As far as ultimate wilderness goes, Antarctica tops the charts. A sea of staggering icebergs and glaciers at the end of the earth, the continent is virtually covered by a gargantuan ice cap that spans almost 14 million square kilometres.
Retrace the footsteps of famous explorers such as Ernest Shackleton as you explore hauntingly beautiful landscapes, see whales breach and smash glassy water into smithereens, watch clumsy elephant seals wallowing and busy penguins rush in and out of the sea. The austral summer sees over 20 hours of dazzling sunlight per day, with gorgeous skies illuminated in every shade of pink, orange and purple at dawn and dusk. Antarctica offers a truly unforgettable adventure into one of our planet's last frontiers.
Boat options range from luxury cruise ships offering modern comforts for navigating the frozen desert in style, to expedition-style ice breaking vessels which cut through the surface ice to access otherwise inaccessible landing spots.
A fascinating archipelago surrounded by the churning South Atlantic, many Antarctic cruises take in a few of the 700 historic, wildlife-rich Falkland Islands. Be sure of a warm welcome from the locals, despite the area being so sparsely populated. Discover huge colonies of seabirds which feed at sea then fly to the beaches and clifftops to nest. Explore Stanley, the islands’ capital, on foot and visit the Historic Dockyard Museum.
South Georgia is a remote, mountainous island offering wildlife-packed beaches and the opportunity to visit the resting place of Sir Ernest Shackleton. Penguin fans should include South Georgia on their itinerary for a once-in-a-lifetime encounter with thousands of King Penguins, as well as many other bird species including the endemic South Georgia pintail duck. If you are prone to sea-sickness and wish to avoid the infamous Drake Passage, speak to an expert regarding the fly-cruise options.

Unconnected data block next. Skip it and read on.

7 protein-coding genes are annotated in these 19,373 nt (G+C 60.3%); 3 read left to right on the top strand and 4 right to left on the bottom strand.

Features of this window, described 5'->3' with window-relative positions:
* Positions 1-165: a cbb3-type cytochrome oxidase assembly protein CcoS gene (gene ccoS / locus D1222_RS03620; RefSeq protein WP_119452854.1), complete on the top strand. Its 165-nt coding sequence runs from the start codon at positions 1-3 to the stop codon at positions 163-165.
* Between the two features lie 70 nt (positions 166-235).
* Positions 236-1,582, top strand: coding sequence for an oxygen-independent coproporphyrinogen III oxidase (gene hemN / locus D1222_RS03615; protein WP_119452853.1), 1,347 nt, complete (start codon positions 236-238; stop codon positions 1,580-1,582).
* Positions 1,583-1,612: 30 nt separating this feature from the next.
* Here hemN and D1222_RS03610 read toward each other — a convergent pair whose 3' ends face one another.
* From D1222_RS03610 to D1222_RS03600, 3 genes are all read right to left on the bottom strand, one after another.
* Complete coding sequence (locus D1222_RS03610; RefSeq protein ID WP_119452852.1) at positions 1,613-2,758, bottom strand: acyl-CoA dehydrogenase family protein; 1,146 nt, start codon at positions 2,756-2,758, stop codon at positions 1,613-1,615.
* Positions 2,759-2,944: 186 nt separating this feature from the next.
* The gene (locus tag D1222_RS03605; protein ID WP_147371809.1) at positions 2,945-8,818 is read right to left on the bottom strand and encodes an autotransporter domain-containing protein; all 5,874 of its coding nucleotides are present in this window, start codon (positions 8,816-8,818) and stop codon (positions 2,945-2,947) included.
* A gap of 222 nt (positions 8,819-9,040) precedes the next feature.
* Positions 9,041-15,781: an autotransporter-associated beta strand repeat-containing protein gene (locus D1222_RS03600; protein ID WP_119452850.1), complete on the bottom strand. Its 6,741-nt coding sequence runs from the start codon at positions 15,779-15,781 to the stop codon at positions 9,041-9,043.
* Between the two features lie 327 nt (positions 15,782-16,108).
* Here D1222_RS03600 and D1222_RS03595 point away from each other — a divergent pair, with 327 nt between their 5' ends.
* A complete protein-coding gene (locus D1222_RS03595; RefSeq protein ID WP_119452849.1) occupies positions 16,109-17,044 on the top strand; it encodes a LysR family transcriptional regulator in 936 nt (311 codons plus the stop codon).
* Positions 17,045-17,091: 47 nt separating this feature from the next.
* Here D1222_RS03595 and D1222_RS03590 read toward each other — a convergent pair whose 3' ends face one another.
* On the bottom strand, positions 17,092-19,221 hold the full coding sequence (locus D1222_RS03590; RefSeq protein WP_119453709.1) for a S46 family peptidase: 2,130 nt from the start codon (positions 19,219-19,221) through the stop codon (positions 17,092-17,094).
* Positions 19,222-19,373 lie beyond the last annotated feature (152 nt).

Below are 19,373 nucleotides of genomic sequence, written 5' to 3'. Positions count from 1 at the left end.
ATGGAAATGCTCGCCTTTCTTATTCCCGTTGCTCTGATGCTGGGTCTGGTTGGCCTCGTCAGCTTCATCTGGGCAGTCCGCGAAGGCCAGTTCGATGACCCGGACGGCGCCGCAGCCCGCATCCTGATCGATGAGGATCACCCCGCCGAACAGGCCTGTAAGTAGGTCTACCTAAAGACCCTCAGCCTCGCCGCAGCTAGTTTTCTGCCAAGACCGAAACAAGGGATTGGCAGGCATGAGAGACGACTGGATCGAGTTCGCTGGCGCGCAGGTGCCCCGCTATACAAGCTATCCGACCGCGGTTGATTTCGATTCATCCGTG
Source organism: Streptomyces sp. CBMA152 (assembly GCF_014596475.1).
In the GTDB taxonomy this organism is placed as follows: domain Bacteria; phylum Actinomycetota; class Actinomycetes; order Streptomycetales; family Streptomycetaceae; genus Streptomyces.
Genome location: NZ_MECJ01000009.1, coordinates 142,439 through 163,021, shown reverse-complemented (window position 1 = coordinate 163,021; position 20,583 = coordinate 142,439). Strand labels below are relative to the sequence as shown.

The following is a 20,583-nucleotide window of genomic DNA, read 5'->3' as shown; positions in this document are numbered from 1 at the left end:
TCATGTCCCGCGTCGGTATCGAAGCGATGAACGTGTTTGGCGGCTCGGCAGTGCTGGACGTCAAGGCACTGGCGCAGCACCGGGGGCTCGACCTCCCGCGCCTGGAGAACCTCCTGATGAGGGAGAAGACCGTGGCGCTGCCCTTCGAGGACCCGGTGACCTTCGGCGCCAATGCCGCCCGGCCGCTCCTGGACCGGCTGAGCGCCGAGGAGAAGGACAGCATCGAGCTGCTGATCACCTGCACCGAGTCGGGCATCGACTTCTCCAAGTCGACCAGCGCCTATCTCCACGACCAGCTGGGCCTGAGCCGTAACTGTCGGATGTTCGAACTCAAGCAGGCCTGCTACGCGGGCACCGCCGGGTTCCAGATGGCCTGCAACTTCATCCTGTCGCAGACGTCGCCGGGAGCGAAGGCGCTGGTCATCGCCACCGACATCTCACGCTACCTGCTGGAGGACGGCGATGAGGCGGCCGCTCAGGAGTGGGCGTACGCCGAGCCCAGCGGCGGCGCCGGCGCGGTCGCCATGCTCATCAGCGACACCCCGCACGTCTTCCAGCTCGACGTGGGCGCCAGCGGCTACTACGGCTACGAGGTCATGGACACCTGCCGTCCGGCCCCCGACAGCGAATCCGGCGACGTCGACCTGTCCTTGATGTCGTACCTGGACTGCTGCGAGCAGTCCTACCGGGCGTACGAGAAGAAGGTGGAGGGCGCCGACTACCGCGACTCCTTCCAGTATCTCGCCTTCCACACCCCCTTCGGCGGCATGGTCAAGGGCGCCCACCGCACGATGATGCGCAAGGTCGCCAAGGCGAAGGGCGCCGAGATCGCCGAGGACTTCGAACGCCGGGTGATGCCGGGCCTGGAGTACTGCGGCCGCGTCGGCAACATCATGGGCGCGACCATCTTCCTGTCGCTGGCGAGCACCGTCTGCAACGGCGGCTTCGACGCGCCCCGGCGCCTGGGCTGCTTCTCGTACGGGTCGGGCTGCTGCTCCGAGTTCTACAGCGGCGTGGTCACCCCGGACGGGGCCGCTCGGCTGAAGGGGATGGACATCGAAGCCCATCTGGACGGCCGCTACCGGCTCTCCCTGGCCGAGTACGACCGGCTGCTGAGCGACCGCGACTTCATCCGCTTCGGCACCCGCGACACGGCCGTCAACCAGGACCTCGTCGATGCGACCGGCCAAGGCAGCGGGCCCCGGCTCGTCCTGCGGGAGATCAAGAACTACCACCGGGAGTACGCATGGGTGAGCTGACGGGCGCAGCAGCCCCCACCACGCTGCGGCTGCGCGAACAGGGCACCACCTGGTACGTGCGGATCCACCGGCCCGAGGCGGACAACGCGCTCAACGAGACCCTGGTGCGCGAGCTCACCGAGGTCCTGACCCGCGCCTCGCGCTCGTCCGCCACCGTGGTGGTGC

South Shetland Islands
After braving the Drake Passage, the South Shetland Islands, home to 16 research stations, are often visited en route to the Antarctic Peninsula. King George is the largest of the islands and is a popular nesting site for penguins, cormorants and petrels.
A frozen wilderness where the silence is only interrupted by vocal penguins seemingly shouting at one another and the boom of calving icebergs breaking free, the Antarctic Peninsula is truly Earth’s final natural frontier. The surreal remoteness magnetises photographers and intrepid travellers alike. Epic icebergs and glaciers add an extra element of uniqueness to the most spectacular sunrise and sunset shots, while adventures on the ice sheet provide unforgettably close encounters with inquisitive creatures, unperturbed by human presence.
Explore the frozen shoreline by zodiac to witness the wildlife from another perspective, visit remote research stations or try a range of activities including sea kayaking, cross-country skiing and snow shoeing. The Antarctic ice is at its most pristine in November, while December sees penguin chicks hatching. Marine life flourishes from January to March, when elephant seals seek sanctuary from hungry orcas hunting the icy waters.